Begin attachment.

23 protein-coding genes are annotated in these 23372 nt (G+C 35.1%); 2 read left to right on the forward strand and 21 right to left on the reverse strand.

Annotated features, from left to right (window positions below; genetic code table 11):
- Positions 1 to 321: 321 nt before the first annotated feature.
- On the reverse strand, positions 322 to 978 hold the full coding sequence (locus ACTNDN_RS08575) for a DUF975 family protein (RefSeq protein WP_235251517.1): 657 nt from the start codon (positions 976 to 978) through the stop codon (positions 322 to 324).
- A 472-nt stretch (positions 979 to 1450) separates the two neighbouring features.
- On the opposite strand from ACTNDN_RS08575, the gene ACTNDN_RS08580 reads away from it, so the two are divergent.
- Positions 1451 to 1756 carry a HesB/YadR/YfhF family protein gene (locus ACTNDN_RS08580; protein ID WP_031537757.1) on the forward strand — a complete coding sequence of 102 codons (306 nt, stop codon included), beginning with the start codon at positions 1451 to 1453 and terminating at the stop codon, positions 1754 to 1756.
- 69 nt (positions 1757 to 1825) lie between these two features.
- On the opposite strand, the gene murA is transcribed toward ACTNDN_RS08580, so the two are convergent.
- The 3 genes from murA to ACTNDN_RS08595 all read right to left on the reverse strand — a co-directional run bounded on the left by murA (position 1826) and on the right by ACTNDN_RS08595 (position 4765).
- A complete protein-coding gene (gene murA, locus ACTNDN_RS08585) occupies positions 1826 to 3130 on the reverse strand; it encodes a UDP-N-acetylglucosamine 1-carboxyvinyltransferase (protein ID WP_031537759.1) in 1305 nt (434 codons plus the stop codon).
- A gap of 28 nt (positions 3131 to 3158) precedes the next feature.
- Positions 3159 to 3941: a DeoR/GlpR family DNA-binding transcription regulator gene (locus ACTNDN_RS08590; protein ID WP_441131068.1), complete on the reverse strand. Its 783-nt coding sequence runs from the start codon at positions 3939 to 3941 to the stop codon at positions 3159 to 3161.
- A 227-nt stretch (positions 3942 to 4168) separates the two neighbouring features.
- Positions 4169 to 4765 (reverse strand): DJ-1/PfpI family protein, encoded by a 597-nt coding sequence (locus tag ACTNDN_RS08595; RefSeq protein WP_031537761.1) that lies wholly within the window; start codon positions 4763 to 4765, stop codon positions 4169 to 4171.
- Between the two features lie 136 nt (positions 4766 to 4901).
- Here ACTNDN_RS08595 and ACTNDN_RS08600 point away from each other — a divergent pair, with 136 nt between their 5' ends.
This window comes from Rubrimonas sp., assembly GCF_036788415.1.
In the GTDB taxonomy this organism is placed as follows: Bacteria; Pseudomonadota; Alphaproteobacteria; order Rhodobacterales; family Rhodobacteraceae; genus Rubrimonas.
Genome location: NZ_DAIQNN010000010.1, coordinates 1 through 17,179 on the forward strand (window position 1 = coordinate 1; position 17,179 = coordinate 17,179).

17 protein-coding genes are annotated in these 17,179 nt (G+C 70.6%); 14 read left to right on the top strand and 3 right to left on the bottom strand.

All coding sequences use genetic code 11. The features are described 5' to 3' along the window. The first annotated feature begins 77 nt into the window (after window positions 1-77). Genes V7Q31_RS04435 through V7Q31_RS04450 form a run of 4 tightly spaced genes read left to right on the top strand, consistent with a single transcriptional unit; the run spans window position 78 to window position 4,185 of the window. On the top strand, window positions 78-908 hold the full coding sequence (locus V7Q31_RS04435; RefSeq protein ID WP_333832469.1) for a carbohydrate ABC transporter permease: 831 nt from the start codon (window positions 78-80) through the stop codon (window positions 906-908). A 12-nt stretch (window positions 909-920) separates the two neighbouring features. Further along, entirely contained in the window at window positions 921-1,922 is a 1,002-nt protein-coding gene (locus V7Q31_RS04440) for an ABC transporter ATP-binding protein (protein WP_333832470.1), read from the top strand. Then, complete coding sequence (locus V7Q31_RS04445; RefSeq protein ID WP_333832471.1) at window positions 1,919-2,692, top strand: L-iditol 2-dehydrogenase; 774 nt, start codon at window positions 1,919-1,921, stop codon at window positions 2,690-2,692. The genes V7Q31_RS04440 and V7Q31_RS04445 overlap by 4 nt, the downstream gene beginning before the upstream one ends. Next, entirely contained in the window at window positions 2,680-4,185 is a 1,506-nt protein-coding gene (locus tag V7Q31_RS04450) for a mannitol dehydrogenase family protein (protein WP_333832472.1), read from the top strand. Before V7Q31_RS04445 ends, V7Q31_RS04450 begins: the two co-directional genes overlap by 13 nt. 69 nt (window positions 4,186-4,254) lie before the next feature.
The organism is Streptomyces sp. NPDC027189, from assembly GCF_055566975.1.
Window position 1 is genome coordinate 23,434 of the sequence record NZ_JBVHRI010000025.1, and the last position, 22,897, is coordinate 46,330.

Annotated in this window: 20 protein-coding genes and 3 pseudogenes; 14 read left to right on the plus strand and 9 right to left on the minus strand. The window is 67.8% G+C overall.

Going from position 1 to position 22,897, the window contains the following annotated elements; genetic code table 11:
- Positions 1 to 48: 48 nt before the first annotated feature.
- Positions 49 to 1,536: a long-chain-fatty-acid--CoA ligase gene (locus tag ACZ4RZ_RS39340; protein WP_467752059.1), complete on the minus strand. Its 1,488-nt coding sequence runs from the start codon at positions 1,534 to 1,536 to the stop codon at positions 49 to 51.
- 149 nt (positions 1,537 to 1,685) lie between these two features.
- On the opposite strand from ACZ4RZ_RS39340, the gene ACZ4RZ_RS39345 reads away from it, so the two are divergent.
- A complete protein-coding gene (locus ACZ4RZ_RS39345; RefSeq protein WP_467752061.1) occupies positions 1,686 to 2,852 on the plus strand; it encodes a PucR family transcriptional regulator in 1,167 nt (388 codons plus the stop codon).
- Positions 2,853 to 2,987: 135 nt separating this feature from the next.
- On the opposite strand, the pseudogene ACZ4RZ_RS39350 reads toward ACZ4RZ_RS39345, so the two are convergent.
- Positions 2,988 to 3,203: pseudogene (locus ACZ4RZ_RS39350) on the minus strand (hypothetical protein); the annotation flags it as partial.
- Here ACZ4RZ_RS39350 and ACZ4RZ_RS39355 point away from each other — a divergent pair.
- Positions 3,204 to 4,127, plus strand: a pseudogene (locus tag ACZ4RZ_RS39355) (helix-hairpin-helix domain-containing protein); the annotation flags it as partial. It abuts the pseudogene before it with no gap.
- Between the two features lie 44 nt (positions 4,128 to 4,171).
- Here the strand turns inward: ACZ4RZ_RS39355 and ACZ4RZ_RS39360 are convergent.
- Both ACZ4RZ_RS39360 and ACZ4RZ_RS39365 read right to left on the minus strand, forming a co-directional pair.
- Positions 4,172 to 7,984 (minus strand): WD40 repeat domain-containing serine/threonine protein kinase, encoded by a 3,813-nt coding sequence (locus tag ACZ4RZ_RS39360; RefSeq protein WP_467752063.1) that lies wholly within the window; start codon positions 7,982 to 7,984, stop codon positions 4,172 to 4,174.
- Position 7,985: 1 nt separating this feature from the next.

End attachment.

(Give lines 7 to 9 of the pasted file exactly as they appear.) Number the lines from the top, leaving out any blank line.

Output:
- Positions 1451 to 1756 carry a HesB/YadR/YfhF family protein gene (locus ACTNDN_RS08580; protein ID WP_031537757.1) on the forward strand — a complete coding sequence of 102 codons (306 nt, stop codon included), beginning with the start codon at positions 1451 to 1453 and terminating at the stop codon, positions 1754 to 1756.
- 69 nt (positions 1757 to 1825) lie between these two features.
- On the opposite strand, the gene murA is transcribed toward ACTNDN_RS08580, so the two are convergent.